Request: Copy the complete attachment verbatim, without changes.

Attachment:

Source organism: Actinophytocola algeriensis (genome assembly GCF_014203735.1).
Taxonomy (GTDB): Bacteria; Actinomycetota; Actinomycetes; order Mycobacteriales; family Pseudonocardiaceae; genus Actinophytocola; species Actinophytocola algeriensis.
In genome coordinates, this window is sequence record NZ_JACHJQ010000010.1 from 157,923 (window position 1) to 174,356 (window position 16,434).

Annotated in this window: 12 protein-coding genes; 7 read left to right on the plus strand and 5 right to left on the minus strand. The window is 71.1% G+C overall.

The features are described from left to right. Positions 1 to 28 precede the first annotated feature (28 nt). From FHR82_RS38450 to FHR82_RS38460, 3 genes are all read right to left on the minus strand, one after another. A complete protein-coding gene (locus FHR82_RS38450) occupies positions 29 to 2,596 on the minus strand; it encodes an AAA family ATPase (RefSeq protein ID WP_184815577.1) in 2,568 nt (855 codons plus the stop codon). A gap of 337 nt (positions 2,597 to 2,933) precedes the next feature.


Source organism: Actinophytocola algeriensis (genome assembly GCF_014203735.1).
Taxonomy (GTDB): Bacteria; Actinomycetota; Actinomycetes; order Mycobacteriales; family Pseudonocardiaceae; genus Actinophytocola; species Actinophytocola algeriensis.
In genome coordinates, this window is sequence record NZ_JACHJQ010000010.1 from 157,923 (window position 1) to 174,356 (window position 16,434).

Annotated in this window: 12 protein-coding genes; 7 read left to right on the plus strand and 5 right to left on the minus strand. The window is 71.1% G+C overall.

The features are described from left to right. Positions 1 to 28 precede the first annotated feature (28 nt). From FHR82_RS38450 to FHR82_RS38460, 3 genes are all read right to left on the minus strand, one after another. A complete protein-coding gene (locus FHR82_RS38450) occupies positions 29 to 2,596 on the minus strand; it encodes an AAA family ATPase (RefSeq protein ID WP_184815577.1) in 2,568 nt (855 codons plus the stop codon). A gap of 337 nt (positions 2,597 to 2,933) precedes the next feature.